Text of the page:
It will run from February 4-20 and gives a vital national snapshot of the health of the UK’s birdlife.
“Farmers and gamekeepers are vital in helping to ensure the survival of many of our cherished farmland bird species such as skylark, yellowhammer, corn bunting and wild grey partridges,” said Dr Dave Parish from GWCT.
“Our farmers and land managers are responsible for managing the largest songbird habitat in this country on their land, so they are in a position to make a real difference.”
The area covered by the 2021 count was a massive 2.5 million acres of Scotland, England, Wales and Northern Ireland, up from 1.4 million acres the year before.
Dr Parish added: “Now we are challenging the UK’s land managers to beat their own record and make 2022’s count bigger than ever.”
He also gave advice on supporting birds and wildlife during winter: “One of the best ways to support wild and game birds is to provide extra winter seed food. Supplementary feeding is particularly beneficial for birds of conservation concern like grey partridge, corn bunting and yellowhammer.”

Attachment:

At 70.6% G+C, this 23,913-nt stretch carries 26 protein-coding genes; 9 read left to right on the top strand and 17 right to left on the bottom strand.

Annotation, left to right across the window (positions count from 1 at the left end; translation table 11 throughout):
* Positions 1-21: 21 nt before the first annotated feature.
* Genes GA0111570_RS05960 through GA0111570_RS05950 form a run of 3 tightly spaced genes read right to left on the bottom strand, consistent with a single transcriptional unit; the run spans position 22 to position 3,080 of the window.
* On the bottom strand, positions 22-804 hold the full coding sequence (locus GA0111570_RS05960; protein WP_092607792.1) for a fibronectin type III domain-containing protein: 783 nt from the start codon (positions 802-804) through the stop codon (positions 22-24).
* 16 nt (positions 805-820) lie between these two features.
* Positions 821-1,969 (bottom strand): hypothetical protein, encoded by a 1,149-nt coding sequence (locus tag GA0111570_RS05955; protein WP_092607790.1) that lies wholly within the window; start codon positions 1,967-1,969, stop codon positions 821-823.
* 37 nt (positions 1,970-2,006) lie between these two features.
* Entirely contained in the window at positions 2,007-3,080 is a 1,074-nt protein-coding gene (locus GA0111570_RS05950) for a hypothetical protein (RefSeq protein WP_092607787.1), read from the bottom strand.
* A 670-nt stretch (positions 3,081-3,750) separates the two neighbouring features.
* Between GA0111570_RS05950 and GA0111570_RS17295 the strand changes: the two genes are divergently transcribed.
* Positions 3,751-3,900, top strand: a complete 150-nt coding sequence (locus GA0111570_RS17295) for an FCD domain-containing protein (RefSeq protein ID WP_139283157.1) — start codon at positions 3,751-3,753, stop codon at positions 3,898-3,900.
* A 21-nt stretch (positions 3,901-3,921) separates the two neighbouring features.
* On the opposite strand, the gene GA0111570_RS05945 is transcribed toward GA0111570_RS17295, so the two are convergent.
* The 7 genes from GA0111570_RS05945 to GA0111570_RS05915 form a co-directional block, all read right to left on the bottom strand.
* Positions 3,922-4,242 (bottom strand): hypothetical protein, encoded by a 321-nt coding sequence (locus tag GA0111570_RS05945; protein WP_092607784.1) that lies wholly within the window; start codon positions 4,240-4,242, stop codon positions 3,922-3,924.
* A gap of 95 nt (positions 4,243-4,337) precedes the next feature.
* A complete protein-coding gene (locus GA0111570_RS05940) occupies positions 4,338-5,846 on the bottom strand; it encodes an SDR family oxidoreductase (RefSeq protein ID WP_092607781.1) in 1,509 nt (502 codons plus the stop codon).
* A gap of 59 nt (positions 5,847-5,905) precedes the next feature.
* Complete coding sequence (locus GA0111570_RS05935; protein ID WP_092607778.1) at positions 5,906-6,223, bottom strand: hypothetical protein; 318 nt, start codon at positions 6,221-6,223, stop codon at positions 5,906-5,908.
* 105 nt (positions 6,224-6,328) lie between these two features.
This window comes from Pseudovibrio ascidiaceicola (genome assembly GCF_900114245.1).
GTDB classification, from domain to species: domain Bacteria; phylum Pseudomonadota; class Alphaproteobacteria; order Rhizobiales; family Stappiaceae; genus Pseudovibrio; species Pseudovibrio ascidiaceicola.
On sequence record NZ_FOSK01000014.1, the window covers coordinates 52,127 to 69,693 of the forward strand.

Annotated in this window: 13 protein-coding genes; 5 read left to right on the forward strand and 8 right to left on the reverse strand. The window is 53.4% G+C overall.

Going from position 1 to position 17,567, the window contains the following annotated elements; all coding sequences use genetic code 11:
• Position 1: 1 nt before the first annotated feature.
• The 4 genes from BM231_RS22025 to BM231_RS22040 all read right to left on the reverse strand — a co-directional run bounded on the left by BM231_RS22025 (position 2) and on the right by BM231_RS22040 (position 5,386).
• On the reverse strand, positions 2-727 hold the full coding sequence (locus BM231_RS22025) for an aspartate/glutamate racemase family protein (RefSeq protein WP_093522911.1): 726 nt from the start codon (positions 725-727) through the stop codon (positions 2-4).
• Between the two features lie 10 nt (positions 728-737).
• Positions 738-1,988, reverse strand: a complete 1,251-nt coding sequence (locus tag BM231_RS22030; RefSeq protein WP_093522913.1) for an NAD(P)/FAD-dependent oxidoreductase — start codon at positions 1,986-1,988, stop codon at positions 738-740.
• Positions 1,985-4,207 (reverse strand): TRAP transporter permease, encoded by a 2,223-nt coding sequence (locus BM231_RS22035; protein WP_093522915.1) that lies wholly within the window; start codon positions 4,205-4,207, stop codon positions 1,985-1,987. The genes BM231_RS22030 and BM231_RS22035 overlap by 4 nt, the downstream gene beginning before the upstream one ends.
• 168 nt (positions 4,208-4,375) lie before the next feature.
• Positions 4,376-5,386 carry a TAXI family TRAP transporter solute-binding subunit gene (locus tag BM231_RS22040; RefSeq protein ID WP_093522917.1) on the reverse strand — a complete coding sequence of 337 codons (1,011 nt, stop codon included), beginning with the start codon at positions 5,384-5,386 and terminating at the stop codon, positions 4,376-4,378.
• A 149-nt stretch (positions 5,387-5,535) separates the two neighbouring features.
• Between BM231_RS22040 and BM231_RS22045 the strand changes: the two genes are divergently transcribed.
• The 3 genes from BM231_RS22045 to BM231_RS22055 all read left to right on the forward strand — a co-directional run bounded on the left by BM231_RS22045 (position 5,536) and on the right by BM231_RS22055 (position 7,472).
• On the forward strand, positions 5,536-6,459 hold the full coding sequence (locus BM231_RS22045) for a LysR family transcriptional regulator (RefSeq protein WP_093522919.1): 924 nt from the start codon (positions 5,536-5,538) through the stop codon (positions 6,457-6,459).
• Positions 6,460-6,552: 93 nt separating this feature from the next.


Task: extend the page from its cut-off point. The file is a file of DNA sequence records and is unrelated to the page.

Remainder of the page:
The use of ‘conservation headlands’ – wide field margins where little or no pesticides are used – is also very good for farmland birds. Allowing broad-leaved weeds to flourish boosts insect populations which are a key food-source for birds. Planting and managing hedgerows also provides crucial food, as well as nesting habitat and a safe haven from predators.
GWCT advisors also encourage land managers to maintain small wet areas around the farm, such as ditches, scrapes and even old horse ponds. These can help to attract wading birds and provide nesting and foraging sites for a range of birds, including threatened species like snipe and lapwing.
By leaving an area of uncropped, cultivated land farmers can provide suitable nesting and foraging areas for wild birds which prefer to forage on open ground.
To take part in the count, go to bfbc.org.uk and spend just 30 minutes between 4 and 20 February counting birds on one spot on farm.